In the European Union alone, every member state has different laws in relation to death, inheritance and inheritance tax. They are usually in constant change and are complex. To have to encounter and work with them at the moment of loss of a family member or friend is extremely stressful and you may get lost in a quagmire if you try to do it on your own.

Similarly in making a Will for your self, if you have assets in Spain as well as your country of your nationality, matters can get very complicated.

Some basic information –

Before 2012, inheritance law in Spain stipulated that, in the case of a foreigner deceased, the law to regulate her or his inheritance would be the law of their nationality.

So, in theory, the position was relatively simple: UK inheritance law was used to regulate the inheritance from UK nationals who die owning property in Spain. In the same way, Swiss law is called to regulate the inheritance from a Swiss national who dies owning property in Spain etc.

However there were contradictions in this system, which created confusion and conflicts. For example, UK inheritance law provides that the disposal of immovable assets (land and buildings, household and personal goods) abroad is governed by the law of the country where the property is situated and the disposal in inheritance of movable assets (bank accounts, life insurances, cars, boats/yachts, shares, bonds and other investments), is governed by the law from country of the last domicile.

French law confirms the inheritance law of the country where the deceased had the last domicile or residence. Similarly, Denmark Belgium, Switzerland, Finland, Germany, Sweden, Norway.

Why is it important to identify which inheritance law is applied to the estate?

Because there are critical differences between the Spanish and laws from other countries regarding wills and inheritance. The most important difference is that the Spanish have the figure of the “Compulsory” or “Obligatory Heirs” (Herederos Forzosos), which means that the testator cannot dispose from the full inheritance freely, and in whatever circumstances, he must leave the 66% of his inheritance for determinate persons called Obligatory Heirs (mainly descendants and spouses).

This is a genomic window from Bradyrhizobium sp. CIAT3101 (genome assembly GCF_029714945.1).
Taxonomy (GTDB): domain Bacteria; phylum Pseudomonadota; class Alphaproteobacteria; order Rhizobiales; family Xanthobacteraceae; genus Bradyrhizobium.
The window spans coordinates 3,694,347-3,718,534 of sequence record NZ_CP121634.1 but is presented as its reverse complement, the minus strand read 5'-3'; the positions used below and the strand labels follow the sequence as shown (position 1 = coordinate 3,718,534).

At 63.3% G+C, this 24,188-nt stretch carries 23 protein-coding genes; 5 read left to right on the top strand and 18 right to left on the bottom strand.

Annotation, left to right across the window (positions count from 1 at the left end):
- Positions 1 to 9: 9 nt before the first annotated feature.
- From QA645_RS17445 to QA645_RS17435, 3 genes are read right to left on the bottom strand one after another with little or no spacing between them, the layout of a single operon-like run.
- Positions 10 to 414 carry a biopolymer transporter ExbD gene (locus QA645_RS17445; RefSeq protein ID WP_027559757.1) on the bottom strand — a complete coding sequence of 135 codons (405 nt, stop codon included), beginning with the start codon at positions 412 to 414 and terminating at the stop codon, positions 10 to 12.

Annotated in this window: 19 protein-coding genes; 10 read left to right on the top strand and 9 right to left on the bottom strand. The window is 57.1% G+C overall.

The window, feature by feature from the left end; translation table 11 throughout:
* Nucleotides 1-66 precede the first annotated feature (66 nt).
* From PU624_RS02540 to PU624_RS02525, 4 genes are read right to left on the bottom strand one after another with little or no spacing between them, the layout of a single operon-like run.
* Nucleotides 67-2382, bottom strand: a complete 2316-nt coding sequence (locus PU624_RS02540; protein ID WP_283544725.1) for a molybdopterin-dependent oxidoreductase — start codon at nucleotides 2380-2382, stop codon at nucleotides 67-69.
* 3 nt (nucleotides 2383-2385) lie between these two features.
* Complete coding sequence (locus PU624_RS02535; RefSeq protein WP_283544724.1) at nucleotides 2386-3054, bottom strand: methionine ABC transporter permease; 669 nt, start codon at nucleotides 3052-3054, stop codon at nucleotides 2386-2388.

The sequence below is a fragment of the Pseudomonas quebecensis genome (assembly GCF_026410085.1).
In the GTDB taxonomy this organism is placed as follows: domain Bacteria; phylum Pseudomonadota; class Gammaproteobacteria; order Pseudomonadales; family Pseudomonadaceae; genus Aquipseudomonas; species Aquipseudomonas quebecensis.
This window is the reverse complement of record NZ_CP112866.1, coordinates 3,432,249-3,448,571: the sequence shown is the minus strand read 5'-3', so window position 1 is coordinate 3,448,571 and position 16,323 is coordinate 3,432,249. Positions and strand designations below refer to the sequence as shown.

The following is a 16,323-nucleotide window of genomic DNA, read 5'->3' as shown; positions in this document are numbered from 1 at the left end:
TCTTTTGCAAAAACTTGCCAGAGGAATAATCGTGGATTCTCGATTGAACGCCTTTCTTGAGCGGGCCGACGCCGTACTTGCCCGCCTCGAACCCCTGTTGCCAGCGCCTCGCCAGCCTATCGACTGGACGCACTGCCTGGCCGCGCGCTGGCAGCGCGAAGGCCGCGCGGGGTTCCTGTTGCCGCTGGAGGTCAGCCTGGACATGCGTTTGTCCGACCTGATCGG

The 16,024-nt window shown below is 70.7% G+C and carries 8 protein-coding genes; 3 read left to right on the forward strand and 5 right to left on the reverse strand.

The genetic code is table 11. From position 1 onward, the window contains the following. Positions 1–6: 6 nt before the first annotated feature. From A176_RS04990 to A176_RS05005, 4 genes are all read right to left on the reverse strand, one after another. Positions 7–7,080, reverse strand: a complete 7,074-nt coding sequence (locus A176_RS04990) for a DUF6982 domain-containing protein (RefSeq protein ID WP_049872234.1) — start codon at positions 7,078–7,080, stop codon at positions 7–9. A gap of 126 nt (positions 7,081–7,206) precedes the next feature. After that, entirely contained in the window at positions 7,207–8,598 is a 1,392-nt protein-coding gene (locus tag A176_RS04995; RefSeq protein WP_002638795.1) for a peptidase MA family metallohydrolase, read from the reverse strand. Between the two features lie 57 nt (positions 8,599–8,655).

This system of “Obligatory Heirs” is common in countries like France, Belgium, Switzerland, Germany, Norway, Denmark, Sweden, Iceland, Norway, and Russia, in which the testator has the obligation to leave a percentage of their assets to determinate inheritors (usually surviving spouses and children). But, this system is different in the UK and USA.

In this way, for example, UK Inheritance law allows the free disposal of assets, transferring with total freedom the inheritance at the entire wish of the person.  The testator has total freedom to leave whatever he/she wishes, to whomever he/she wishes.

With this system, it could happen that a UK citizen, with two sons owning a property in Spain, can make a Spanish Will leaving their property in Spain to their surviving spouse, and that this last Will cannot be executed because, if Spanish laws are applied, then 50% of that property should be transferred to the spouse, for the other 50%:

  • One-third is divided between surviving children in equal shares.
  • One-third is reserved for surviving children but can be distributed equally or unequally according to instructions in a will. (The surviving spouse retains a ‘life interest’ (usufruct) in this part of the estate and the children do not inherit until the spouse dies.
  • One-third can be disposed of freely in a will.

Current legislation effective since August 2015 offers 2 options:

Option 1: You decide the law which will govern your inheritance.

So, if you are French, British, German, Norwegian, etc., you can decide on your Will or Probate, which the law you want to be applied on your passing.

Option 2: Inheritance by country of permanent residence.

If you have not stipulated in your Will, anything in relation to the law that you wished to regulate your inheritance, then, Option 2 will be applied and defined as country in which you had you residence during the last 5 years.

In cases in which you have been living in different places, and/or the permanent residence is not clear, then, the law will be the one from the country in which you had the strongest connection during all your life – open to subjective interpretation of course.

[creativ_alertbox icon=”” colour=”blue” custom_colour=””]Need to speak to a professional about Inheritance Tax in Spain? Call us to arrange a free consultation with a Financial and Tax Specialist. (+34) 951 77 55 44 / (+44) 033 000 10 777[/creativ_alertbox]

Recent Change to Inheritance Tax in Andalucia

From the beginning of 2018 the threshold for Inheritance Tax in Andalucia has been set at 1m euros. This is a massive increase on the previous limit, and brings Andalucia in line with the other autonomous regions of Spain. This significant change, opens up estate planning opportunities for individuals who have up until now deliberately kept limited assets in Spain as part of their Inheritance Tax planning strategy.

Read more about this change in our article, Inheritance Tax Threshold Increase in Andalucia